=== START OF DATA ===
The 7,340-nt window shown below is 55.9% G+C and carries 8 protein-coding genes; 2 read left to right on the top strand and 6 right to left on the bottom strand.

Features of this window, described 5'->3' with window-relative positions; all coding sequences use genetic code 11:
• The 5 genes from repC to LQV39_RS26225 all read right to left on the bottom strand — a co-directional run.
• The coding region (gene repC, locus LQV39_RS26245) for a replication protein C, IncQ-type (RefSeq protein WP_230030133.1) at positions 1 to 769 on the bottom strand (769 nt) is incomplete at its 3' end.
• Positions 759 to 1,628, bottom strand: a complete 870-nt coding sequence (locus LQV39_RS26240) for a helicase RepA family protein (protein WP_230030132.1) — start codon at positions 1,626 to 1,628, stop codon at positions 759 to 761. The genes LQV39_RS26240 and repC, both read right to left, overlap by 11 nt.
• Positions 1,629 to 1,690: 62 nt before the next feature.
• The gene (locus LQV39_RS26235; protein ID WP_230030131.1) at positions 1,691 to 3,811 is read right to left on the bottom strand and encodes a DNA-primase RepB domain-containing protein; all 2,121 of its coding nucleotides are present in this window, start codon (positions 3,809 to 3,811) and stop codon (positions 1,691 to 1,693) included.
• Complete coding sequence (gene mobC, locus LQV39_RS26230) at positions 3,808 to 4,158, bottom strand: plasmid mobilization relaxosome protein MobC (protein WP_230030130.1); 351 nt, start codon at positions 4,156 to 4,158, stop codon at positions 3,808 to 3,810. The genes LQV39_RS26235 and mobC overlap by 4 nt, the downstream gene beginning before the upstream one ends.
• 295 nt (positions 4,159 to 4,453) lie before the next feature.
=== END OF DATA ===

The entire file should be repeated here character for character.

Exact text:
The 7,340-nt window shown below is 55.9% G+C and carries 8 protein-coding genes; 2 read left to right on the top strand and 6 right to left on the bottom strand.

Features of this window, described 5'->3' with window-relative positions; all coding sequences use genetic code 11:
• The 5 genes from repC to LQV39_RS26225 all read right to left on the bottom strand — a co-directional run.
• The coding region (gene repC, locus LQV39_RS26245) for a replication protein C, IncQ-type (RefSeq protein WP_230030133.1) at positions 1 to 769 on the bottom strand (769 nt) is incomplete at its 3' end.
• Positions 759 to 1,628, bottom strand: a complete 870-nt coding sequence (locus LQV39_RS26240) for a helicase RepA family protein (protein WP_230030132.1) — start codon at positions 1,626 to 1,628, stop codon at positions 759 to 761. The genes LQV39_RS26240 and repC, both read right to left, overlap by 11 nt.
• Positions 1,629 to 1,690: 62 nt before the next feature.
• The gene (locus LQV39_RS26235; protein ID WP_230030131.1) at positions 1,691 to 3,811 is read right to left on the bottom strand and encodes a DNA-primase RepB domain-containing protein; all 2,121 of its coding nucleotides are present in this window, start codon (positions 3,809 to 3,811) and stop codon (positions 1,691 to 1,693) included.
• Complete coding sequence (gene mobC, locus LQV39_RS26230) at positions 3,808 to 4,158, bottom strand: plasmid mobilization relaxosome protein MobC (protein WP_230030130.1); 351 nt, start codon at positions 4,156 to 4,158, stop codon at positions 3,808 to 3,810. The genes LQV39_RS26235 and mobC overlap by 4 nt, the downstream gene beginning before the upstream one ends.
• 295 nt (positions 4,159 to 4,453) lie before the next feature.